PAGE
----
On June 5, 2013, a police dashboard camera videoed a 1999 Mercury Marquis, driven by a Stuart, FL man, first drifting onto an Interstate 95 shoulder, then hitting a concrete barrier wall and veering back into a lane. A policeman, driving a 2012 Chevrolet Impala police cruiser and going in the same direction, was hit by the Marquis. The Impala overturned, hit a tree, and injured the policeman. The Marquis driver was not under the influence of alcohol. The reason the driver of the Marquis allowed his vehicle to drift was a common one: He fell asleep at the wheel.
Evaluating the Evidence
In this particular situation, a camera caught the sequence of events, but that is not always the case. So how does a Stuart, FL personal injury attorney prove someone was a drowsy driver or fell asleep and was responsible for causing a vehicle accident? There are several ways. The attorney can evaluate any available road evidence like skid marks or damaged terrain to recreate events. Many times, accident witnesses are located and interviewed. Experienced personal injury attorneys also know that certain people are more likely to drive drowsy and will investigate whether a driver causing a vehicle accident takes medications that cause sleepiness, has a diagnosed sleep disorder, does shift work, or is a commercial driver who logs many hours of driving each day.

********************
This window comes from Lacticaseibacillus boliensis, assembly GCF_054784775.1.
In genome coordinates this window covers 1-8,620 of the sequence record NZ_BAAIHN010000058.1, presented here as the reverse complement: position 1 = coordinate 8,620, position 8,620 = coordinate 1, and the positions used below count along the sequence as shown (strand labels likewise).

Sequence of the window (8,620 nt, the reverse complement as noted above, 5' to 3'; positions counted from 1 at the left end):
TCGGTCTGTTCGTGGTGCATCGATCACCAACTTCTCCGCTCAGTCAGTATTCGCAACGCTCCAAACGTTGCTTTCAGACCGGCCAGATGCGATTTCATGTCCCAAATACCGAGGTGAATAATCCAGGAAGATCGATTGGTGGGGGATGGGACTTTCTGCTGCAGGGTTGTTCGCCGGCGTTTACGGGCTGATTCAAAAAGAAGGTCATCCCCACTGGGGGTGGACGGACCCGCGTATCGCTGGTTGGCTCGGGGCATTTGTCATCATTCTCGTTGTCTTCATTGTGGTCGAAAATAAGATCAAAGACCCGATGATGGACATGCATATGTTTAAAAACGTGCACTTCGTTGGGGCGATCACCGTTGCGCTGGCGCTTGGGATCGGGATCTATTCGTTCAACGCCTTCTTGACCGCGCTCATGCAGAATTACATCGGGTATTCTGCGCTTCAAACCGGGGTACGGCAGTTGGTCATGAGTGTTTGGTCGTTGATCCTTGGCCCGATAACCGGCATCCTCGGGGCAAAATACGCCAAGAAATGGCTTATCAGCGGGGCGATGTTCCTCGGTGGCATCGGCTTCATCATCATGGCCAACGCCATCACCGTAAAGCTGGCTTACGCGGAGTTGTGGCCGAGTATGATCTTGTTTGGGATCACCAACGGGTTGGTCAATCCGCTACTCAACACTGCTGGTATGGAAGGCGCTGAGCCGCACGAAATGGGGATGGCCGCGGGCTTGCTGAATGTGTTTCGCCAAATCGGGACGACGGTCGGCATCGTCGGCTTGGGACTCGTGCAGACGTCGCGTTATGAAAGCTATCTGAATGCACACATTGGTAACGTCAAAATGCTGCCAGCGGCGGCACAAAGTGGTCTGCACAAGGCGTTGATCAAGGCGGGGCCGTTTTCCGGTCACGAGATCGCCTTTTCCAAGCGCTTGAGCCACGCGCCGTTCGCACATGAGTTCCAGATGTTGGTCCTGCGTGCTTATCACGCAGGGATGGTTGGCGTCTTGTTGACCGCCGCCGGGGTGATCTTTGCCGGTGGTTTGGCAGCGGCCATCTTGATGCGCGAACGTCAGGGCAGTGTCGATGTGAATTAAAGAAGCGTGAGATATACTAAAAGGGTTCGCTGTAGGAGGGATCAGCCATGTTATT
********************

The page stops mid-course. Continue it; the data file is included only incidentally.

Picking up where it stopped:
Sometimes, drowsiness may be the only logical explanation, if there are no drugs or alcohol involved, no indication the driver was texting or talking on a cell phone, and the time of the accident is normally when people are sleeping. For example, the Marquis and Impala crashed at 4:30 A.M. Sunday morning. Though that is not enough by itself to prove drowsy driving was involved, it is a clue the Stuart, FL personal injury attorney will use while trying to recreate the sequence of events.
A Serious Matter
Drowsy driving is a serious problem. The National Highway Traffic Safety Administration estimates that 2.5 percent of fatal crashes are due to drowsy driving. It is estimated that drowsy driving is involved in approximately 100,000 car accidents annually. Florida is one of a several states where drowsiness has been cited in criminal cases involving a vehicle accident death. The driver may be charged with involuntary manslaughter even when there are no signs of substance abuse. Florida takes drowsy driving so seriously that the state passed the “Ronshay Dugans Act” which created Drowsy Driving Prevention Week. During the first week of September, drowsy driving education campaign activities are conducted.
Anyone involved in a vehicle accident should contact us as soon as possible after seeking emergency medical treatment. The attorney will quickly and diligently work to capture all evidence pertinent to the case. The fact is there are no excuses for drowsy driving because people know when they are getting sleepy and can stop driving at any time. It is the only sensible thing to do.